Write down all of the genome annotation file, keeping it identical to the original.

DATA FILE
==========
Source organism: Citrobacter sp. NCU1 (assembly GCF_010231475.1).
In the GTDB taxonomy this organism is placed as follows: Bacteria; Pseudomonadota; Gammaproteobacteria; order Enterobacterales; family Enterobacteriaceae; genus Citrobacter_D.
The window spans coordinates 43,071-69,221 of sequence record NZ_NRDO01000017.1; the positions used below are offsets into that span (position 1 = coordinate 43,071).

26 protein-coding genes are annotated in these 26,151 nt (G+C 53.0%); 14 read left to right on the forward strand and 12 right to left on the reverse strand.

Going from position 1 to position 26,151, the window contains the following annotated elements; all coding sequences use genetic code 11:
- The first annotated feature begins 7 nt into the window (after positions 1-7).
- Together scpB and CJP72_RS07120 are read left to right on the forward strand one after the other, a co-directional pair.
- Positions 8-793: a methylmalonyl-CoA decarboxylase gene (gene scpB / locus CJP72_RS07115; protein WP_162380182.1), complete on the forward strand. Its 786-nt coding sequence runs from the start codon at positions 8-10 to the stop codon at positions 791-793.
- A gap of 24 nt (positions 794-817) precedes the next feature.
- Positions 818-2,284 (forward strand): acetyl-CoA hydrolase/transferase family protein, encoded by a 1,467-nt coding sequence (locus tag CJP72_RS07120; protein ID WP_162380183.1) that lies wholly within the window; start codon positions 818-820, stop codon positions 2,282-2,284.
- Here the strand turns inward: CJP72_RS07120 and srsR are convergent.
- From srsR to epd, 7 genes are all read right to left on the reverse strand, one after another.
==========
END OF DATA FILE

Source organism: Citrobacter sp. NCU1 (assembly GCF_010231475.1).
In the GTDB taxonomy this organism is placed as follows: Bacteria; Pseudomonadota; Gammaproteobacteria; order Enterobacterales; family Enterobacteriaceae; genus Citrobacter_D.
The window spans coordinates 43,071-69,221 of sequence record NZ_NRDO01000017.1; the positions used below are offsets into that span (position 1 = coordinate 43,071).

26 protein-coding genes are annotated in these 26,151 nt (G+C 53.0%); 14 read left to right on the forward strand and 12 right to left on the reverse strand.

Going from position 1 to position 26,151, the window contains the following annotated elements; all coding sequences use genetic code 11:
- The first annotated feature begins 7 nt into the window (after positions 1-7).
- Together scpB and CJP72_RS07120 are read left to right on the forward strand one after the other, a co-directional pair.
- Positions 8-793: a methylmalonyl-CoA decarboxylase gene (gene scpB / locus CJP72_RS07115; protein WP_162380182.1), complete on the forward strand. Its 786-nt coding sequence runs from the start codon at positions 8-10 to the stop codon at positions 791-793.
- A gap of 24 nt (positions 794-817) precedes the next feature.
- Positions 818-2,284 (forward strand): acetyl-CoA hydrolase/transferase family protein, encoded by a 1,467-nt coding sequence (locus tag CJP72_RS07120; protein ID WP_162380183.1) that lies wholly within the window; start codon positions 818-820, stop codon positions 2,282-2,284.
- Here the strand turns inward: CJP72_RS07120 and srsR are convergent.
- From srsR to epd, 7 genes are all read right to left on the reverse strand, one after another.